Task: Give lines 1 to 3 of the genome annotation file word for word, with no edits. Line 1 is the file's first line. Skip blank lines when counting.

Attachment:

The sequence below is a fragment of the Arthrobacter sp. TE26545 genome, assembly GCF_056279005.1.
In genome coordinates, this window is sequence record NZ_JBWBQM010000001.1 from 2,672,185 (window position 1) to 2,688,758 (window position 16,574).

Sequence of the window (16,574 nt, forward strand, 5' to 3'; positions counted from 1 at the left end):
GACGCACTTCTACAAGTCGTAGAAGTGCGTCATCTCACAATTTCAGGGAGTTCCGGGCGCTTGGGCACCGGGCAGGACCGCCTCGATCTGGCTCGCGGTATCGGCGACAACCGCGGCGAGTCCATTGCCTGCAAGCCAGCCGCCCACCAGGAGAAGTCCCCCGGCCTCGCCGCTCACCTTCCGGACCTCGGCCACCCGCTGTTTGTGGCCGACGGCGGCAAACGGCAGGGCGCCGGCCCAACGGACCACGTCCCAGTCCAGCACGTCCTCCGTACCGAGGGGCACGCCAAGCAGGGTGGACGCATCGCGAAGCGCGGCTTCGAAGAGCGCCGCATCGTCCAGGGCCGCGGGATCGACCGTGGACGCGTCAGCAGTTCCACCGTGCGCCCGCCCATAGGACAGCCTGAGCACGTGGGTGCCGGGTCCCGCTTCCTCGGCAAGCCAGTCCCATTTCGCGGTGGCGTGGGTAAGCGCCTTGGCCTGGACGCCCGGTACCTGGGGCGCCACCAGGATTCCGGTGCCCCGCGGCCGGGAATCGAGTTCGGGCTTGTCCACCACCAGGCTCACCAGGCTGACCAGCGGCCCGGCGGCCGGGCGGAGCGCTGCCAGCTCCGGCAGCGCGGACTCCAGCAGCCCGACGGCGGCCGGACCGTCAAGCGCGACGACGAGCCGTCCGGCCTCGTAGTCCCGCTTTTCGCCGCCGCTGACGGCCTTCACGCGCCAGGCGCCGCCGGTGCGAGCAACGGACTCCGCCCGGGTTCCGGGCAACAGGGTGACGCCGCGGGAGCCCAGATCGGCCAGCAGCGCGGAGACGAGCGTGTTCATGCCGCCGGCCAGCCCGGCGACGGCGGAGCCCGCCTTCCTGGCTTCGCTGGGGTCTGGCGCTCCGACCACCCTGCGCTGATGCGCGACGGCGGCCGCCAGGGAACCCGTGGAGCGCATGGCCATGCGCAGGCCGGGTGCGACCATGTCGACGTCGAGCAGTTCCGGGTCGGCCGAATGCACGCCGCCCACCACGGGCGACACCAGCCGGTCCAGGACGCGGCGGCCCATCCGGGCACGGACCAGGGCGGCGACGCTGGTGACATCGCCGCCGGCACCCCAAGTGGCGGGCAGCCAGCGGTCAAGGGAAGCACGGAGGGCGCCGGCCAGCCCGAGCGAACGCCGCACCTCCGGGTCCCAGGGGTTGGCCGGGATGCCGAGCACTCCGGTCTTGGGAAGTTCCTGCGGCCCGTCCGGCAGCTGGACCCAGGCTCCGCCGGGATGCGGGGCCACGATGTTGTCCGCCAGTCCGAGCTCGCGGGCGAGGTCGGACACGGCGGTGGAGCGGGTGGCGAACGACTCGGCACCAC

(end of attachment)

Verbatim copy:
The sequence below is a fragment of the Arthrobacter sp. TE26545 genome, assembly GCF_056279005.1.
In genome coordinates, this window is sequence record NZ_JBWBQM010000001.1 from 2,672,185 (window position 1) to 2,688,758 (window position 16,574).

Sequence of the window (16,574 nt, forward strand, 5' to 3'; positions counted from 1 at the left end):